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Rosedale in Bolivar County, Mississippi — The American South (East South Central)
 

Rosedale

 
 
Rosedale Marker (Front) image. Click for full size.
By Tom Bosse, July 25, 2020
1. Rosedale Marker (Front)
Inscription.  (front)
Rosedale was immortalized in Robert Johnson's 1937 recording Traveling Riverside Blues. In 1968, Eric Clapton's group Cream incorporated the verse "Goin' down to Rosedale" into their version of Johnson's Cross Road Blues. Although Johnson's original 1936 version of this song did not mention Rosedale, the town has since become associated with the legend of a bluesman selling his soul to the devil at the crossroads.

(back)
Rosedale Rosedale inspired work by prominent blues artists, including Robert Johnson. Johnson (1911-1938), though among the most influential of all blues musicians, enjoyed limited commercial success as a recording artist during his lifetime. "Traveling Riverside Blues," from his final session in Dallas, was not even released until twenty-three years after his death, on his landmark 1961 Columbia LP King of the Delta Blues. With that album Johnsonís powerful and poetic blues was introduced to a new generation, including many rock bands who recorded his songs.

Johnsonís original lyrics for "Riverside Blues" traced the route of the Riverside Division of
Rosedale Marker (Back) image. Click for full size.
By Tom Bosse, July 25, 2020
2. Rosedale Marker (Back)
the Yazoo & Mississippi Valley Railroad (Y&MV), which ran from Friars Point south to Rosedale, Riverside Junction, and other stops. The Y&MV continued to Vicksburg to the south and Memphis to the north. Extolling his diversions "on the Riverside," Johnson sang, "I got womens in Vicksburg, clean on into Tennessee." Of all of the towns he mentioned, only Rosedale made it into the band Creamís "Crossroads" or Led Zeppelinís version of "Traveling Riverside Blues" (1969). Sexual metaphors were prominent in many blues lyrics, including one that Led Zeppelin reworked from Johnsonís "Traveling Riverside Blues" into "The Lemon Song" in 1969. The story of Johnsonís alleged deal with the devil eventually led crossroads seekers to Rosedale, where the legend has been promoted at local venues and festivals.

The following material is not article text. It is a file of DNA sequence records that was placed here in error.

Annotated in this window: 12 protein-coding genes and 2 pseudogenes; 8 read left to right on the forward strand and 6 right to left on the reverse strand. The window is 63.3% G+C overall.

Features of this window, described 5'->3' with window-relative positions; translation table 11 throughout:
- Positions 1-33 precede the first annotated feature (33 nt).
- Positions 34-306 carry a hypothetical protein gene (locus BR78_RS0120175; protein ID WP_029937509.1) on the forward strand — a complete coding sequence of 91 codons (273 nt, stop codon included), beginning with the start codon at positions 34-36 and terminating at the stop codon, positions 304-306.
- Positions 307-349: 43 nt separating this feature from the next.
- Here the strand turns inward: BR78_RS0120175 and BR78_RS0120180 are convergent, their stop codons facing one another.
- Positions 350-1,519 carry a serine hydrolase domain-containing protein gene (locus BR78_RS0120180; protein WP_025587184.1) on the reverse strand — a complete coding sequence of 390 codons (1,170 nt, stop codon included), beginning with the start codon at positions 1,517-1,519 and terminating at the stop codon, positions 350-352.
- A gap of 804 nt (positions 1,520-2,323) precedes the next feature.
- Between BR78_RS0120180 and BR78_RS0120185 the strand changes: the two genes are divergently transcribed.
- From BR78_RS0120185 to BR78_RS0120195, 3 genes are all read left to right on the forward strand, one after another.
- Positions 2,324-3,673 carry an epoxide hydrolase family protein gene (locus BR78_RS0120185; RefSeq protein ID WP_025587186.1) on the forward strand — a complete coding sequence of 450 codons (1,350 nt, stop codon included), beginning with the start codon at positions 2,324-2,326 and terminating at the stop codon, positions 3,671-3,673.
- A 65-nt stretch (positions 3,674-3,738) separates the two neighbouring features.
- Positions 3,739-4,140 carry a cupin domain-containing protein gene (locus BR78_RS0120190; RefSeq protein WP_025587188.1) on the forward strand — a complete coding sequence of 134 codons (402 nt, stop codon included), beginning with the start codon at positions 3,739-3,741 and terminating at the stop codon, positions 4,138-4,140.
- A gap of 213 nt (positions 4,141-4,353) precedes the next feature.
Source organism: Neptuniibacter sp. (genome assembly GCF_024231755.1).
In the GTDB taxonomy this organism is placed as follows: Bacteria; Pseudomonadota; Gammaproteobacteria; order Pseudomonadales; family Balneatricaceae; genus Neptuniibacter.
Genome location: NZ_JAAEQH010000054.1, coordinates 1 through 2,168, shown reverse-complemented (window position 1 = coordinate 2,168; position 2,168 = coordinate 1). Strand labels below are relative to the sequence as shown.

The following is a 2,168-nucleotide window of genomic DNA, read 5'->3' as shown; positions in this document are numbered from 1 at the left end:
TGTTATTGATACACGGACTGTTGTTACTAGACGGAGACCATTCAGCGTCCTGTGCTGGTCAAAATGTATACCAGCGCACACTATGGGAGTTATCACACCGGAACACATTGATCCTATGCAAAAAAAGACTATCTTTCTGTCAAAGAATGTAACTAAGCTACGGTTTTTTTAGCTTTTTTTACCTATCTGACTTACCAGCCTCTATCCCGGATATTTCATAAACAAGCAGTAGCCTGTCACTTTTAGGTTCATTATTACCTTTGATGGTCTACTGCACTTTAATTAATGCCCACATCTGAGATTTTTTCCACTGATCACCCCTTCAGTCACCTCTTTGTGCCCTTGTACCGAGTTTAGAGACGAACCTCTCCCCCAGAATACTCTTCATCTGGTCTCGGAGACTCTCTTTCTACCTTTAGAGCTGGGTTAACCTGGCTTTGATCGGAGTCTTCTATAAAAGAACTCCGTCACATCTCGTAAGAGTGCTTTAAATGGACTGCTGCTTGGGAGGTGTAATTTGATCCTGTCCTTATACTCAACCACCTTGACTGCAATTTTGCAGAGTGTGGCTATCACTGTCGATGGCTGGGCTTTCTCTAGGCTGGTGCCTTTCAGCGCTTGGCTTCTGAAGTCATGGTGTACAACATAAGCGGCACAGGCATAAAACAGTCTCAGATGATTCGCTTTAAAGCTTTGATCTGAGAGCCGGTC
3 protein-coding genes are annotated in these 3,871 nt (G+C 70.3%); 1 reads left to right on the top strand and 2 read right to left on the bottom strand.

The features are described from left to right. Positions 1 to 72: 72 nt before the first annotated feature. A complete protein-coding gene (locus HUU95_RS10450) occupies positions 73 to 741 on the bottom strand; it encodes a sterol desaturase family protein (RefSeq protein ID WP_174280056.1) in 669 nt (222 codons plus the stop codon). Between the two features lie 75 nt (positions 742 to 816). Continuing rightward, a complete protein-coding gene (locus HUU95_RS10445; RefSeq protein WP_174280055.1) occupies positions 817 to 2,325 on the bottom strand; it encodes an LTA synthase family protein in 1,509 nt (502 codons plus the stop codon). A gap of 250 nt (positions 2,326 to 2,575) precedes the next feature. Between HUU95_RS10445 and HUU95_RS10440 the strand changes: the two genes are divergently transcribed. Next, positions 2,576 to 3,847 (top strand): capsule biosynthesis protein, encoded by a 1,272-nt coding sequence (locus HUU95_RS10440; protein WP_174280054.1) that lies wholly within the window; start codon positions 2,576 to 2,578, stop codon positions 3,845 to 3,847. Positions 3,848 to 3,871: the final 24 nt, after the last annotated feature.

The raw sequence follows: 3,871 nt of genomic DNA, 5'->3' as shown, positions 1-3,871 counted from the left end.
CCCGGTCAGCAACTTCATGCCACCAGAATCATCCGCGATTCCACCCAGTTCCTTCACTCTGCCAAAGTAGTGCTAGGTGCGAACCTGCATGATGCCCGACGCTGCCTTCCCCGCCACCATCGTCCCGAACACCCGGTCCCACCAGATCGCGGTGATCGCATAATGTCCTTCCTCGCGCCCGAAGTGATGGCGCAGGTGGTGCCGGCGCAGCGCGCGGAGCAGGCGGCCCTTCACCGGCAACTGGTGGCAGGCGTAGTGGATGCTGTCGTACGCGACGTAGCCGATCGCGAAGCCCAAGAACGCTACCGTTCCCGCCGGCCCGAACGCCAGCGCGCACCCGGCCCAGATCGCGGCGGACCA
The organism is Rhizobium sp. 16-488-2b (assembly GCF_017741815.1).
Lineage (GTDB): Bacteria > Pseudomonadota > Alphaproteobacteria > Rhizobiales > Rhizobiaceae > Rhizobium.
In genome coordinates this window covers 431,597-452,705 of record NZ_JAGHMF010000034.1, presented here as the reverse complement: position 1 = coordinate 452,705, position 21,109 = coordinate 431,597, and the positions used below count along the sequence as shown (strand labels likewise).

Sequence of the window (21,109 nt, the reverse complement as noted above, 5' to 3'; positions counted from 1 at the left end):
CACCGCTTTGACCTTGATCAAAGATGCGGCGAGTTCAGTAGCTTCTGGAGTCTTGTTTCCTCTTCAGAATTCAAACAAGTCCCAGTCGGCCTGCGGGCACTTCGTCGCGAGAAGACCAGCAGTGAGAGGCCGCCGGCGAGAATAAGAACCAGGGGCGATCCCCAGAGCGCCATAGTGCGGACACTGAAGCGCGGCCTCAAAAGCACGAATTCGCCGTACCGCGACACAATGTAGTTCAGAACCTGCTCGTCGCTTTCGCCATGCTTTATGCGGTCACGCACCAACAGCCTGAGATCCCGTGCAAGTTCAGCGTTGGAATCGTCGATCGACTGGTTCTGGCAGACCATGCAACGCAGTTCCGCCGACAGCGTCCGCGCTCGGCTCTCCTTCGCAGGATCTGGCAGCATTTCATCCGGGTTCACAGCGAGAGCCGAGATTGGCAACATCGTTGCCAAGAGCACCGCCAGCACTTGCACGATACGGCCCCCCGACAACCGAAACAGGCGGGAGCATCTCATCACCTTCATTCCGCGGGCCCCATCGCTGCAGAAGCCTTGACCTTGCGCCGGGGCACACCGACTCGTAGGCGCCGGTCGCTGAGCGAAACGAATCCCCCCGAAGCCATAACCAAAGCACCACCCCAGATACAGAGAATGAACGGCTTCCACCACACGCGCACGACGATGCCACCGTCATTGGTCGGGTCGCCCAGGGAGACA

Blues activity in Rosedale historically revolved around the juke joints of Bruce Street, which date to Johnsonís era and earlier. The town, one of two seats of Bolivar County, was at its most active in the 1930s, before the countyís population began to decline. Delta blues pioneer Charley Patton (1891-1934) spent much of his time in Bolivar County and was the first to sing about Rosedale in his 1929 recording "High Water Everywhere," a dramatic account of the 1927 Mississippi River flood ("The water done rose, it rose most everywhere...I would go down to Rosedale but they tell
Rosedale Marker image. Click for full size.
By Tom Bosse, July 25, 2020
3. Rosedale Marker
me it's water there.")

Musicians born in Rosedale include blues singer-pianist Dennis Binder (b. 1928), who began recording in the 1950s, and Isaac "Redd" Holt (b. 1932), a renowned jazz drummer in Chicago.

(captions)
Lord, Iím goiní to Rosedale, goní take my rider by my side. We can still barrelhouse, baby, Ďcause itís on the Riverside. “Traveling Riverside Blues” – Robert Johnson

This 1909 photo shows a Yazoo & Mississippi Valley R.R. passenger train at the Rosedale depot. Rosedale was the junction of the Riverside District and the Kimball Lake Branch, and provided travelers with connections to Memphis, Cleveland and Vicksburg.

A rooftop is visible in the phot of the Kate Adams duringthe 1927 Mississippi River Flood. About 16 million acres (70,000 km2), or 27,000 square miles, were inundated to a depth of up to 30 feet (10 m).
 
Erected 2007 by Mississippi Blues Commission. (Marker Number 6.)
 
Topics and series. This historical marker is listed in these topic lists: African AmericansArts, Letters, MusicDisastersEntertainment. In addition, it is included in the Mississippi Blues Trail 🎶 series list.
 
Location. 33° 51.245′ 
Robert Johnson image. Click for full size.
4. Robert Johnson
N, 91° 1.648′ W. Marker is in Rosedale, Mississippi, in Bolivar County. Marker is at the intersection of Main Street (State Highway 1) and Dr Martin Luther King Street, on the right when traveling north on Main Street. Touch for map. Marker is in this post office area: Rosedale MS 38769, United States of America. Touch for directions.
 
Other nearby markers. At least 7 other markers are within 14 miles of this marker, measured as the crow flies. Historical Marker to Memorialize Bolivar County's First Two Brick Courthouses (here, next to this marker); Rosedale Courthouse (a few steps from this marker); Hot Tamales and the Blues (about 700 feet away, measured in a direct line); Grace Episcopal Church (approx. 0.2 miles away); Mildrette Netter (approx. half a mile away); Eddie Shaw (approx. 14.1 miles away); Eddie Taylor (approx. 14.1 miles away).
 
 
Credits. This page was last revised on August 16, 2020. It was originally submitted on August 15, 2020, by Tom Bosse of Jefferson City, Tennessee. This page has been viewed 41 times since then and 4 times this year. Photos:   1, 2, 3, 4. submitted on August 15, 2020, by Tom Bosse of Jefferson City, Tennessee. • Bernard Fisher was the editor who published this page.
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Mar. 6, 2021